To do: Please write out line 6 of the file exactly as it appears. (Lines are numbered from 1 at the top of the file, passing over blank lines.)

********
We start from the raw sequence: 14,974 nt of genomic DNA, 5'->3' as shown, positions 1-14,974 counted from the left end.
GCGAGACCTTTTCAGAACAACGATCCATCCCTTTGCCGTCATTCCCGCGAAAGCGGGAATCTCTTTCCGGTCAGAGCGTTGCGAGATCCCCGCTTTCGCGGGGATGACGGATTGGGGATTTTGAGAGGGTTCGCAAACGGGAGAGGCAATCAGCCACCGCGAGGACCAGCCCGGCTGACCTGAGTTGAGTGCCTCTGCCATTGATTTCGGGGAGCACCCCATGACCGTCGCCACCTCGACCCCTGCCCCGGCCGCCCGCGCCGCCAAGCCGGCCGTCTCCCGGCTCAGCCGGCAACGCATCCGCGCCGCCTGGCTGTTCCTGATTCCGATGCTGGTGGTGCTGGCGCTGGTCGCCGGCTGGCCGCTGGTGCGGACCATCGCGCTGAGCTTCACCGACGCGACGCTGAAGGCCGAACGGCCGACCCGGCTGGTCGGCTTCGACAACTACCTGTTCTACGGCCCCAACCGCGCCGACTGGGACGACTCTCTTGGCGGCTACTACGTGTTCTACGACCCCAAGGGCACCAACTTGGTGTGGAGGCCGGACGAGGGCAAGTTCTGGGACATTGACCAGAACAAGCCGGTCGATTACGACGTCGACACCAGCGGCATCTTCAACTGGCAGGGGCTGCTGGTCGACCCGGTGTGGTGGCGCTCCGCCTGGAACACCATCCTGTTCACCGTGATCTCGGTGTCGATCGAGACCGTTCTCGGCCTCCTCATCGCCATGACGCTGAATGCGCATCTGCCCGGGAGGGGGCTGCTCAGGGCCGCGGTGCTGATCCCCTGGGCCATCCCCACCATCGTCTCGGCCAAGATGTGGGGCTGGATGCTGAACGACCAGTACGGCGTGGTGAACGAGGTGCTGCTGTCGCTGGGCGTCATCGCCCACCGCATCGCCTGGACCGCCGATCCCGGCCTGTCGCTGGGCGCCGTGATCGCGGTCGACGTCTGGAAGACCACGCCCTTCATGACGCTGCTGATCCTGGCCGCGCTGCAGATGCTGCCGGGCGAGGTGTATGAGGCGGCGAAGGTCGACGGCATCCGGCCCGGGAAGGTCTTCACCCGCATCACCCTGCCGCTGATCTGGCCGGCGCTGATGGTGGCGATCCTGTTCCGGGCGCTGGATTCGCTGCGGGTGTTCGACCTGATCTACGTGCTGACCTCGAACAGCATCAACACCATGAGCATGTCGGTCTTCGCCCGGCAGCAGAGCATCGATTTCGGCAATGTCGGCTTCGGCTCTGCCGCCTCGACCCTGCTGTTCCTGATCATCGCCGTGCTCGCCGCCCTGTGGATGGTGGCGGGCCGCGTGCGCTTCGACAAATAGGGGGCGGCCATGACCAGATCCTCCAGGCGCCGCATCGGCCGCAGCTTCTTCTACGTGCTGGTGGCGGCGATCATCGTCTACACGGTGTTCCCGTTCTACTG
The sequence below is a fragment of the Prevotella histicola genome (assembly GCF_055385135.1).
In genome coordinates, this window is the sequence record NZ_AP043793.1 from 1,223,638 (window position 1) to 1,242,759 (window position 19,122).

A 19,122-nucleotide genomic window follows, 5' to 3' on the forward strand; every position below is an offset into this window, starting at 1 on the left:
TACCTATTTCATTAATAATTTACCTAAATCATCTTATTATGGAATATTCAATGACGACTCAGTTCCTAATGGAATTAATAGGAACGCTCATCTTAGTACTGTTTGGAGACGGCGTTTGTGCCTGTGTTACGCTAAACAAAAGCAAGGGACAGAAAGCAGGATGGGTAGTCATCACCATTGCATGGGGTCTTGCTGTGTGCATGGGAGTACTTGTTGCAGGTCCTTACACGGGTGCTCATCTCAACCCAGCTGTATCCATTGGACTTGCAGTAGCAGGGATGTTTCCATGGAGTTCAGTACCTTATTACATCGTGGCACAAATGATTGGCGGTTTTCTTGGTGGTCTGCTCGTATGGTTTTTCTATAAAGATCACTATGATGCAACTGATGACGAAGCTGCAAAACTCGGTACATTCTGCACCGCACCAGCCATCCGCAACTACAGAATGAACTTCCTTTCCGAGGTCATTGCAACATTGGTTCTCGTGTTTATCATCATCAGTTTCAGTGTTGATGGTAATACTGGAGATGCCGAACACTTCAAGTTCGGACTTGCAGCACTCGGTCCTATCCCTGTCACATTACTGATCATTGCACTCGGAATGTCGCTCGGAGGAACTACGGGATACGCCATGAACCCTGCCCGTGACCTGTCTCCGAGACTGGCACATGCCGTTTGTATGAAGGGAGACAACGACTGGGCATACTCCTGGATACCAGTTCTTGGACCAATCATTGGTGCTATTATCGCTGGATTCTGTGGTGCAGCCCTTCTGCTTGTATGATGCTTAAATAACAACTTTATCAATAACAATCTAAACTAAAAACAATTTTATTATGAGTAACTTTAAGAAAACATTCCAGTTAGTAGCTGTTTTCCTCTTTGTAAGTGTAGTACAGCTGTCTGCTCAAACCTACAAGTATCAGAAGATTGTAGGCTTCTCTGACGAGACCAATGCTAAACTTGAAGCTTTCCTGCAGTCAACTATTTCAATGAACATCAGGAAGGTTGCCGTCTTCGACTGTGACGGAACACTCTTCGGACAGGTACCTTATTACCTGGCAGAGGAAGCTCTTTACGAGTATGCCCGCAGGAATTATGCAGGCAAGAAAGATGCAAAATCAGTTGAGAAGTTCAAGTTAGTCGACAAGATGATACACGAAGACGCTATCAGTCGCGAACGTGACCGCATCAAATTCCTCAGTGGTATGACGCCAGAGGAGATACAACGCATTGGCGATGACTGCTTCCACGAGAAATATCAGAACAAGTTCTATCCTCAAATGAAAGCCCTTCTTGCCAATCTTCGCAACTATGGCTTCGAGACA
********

TACCTATTTCATTAATAATTTACCTAAATCATCTTATTATGGAATATTCAATGACGACTCAGTTCCTAATGGAATTAATAGGAACGCTCATCTTAGTACTGTTTGGAGACGGCGTTTGTGCCTGTGTTACGCTAAACAAAAGCAAGGGACAGAAAGCAGGATGGGTAGTCATCACCATTGCATGGGGTCTTGCTGTGTGCATGGGAGTACTTGTTGCAGGTCCTTACACGGGTGCTCATCTCAACCCAGCTGTATCCATTGGACTTGCAGTAGCAGGGATGTTTCCATGGAGTTCAGTACCTTATTACATCGTGGCACAAATGATTGGCGGTTTTCTTGGTGGTCTGCTCGTATGGTTTTTCTATAAAGATCACTATGATGCAACTGATGACGAAGCTGCAAAACTCGGTACATTCTGCACCGCACCAGCCATCCGCAACTACAGAATGAACTTCCTTTCCGAGGTCATTGCAACATTGGTTCTCGTGTTTATCATCATCAGTTTCAGTGTTGATGGTAATACTGGAGATGCCGAACACTTCAAGTTCGGACTTGCAGCACTCGGTCCTATCCCTGTCACATTACTGATCATTGCACTCGGAATGTCGCTCGGAGGAACTACGGGATACGCCATGAACCCTGCCCGTGACCTGTCTCCGAGACTGGCACATGCCGTTTGTATGAAGGGAGACAACGACTGGGCATACTCCTGGATACCAGTTCTTGGACCAATCATTGGTGCTATTATCGCTGGATTCTGTGGTGCAGCCCTTCTGCTTGTATGATGCTTAAATAACAACTTTATCAATAACAATCTAAACTAAAAACAATTTTATTATGAGTAACTTTAAGAAAACATTCCAGTTAGTAGCTGTTTTCCTCTTTGTAAGTGTAGTACAGCTGTCTGCTCAAACCTACAAGTATCAGAAGATTGTAGGCTTCTCTGACGAGACCAATGCTAAACTTGAAGCTTTCCTGCAGTCAACTATTTCAATGAACATCAGGAAGGTTGCCGTCTTCGACTGTGACGGAACACTCTTCGGACAGGTACCTTATTACCTGGCAGAGGAAGCTCTTTACGAGTATGCCCGCAGGAATTATGCAGGCAAGAAAGATGCAAAATCAGTTGAGAAGTTCAAGTTAGTCGACAAGATGATACACGAAGACGCTATCAGTCGCGAACGTGACCGCATCAAATTCCTCAGTGGTATGACGCCAGAGGAGATACAACGCATTGGCGATGACTGCTTCCACGAGAAATATCAGAACAAGTTCTATCCTCAAATGAAAGCCCTTCTTGCCAATCTTCGCAACTATGGCTTCGAGACA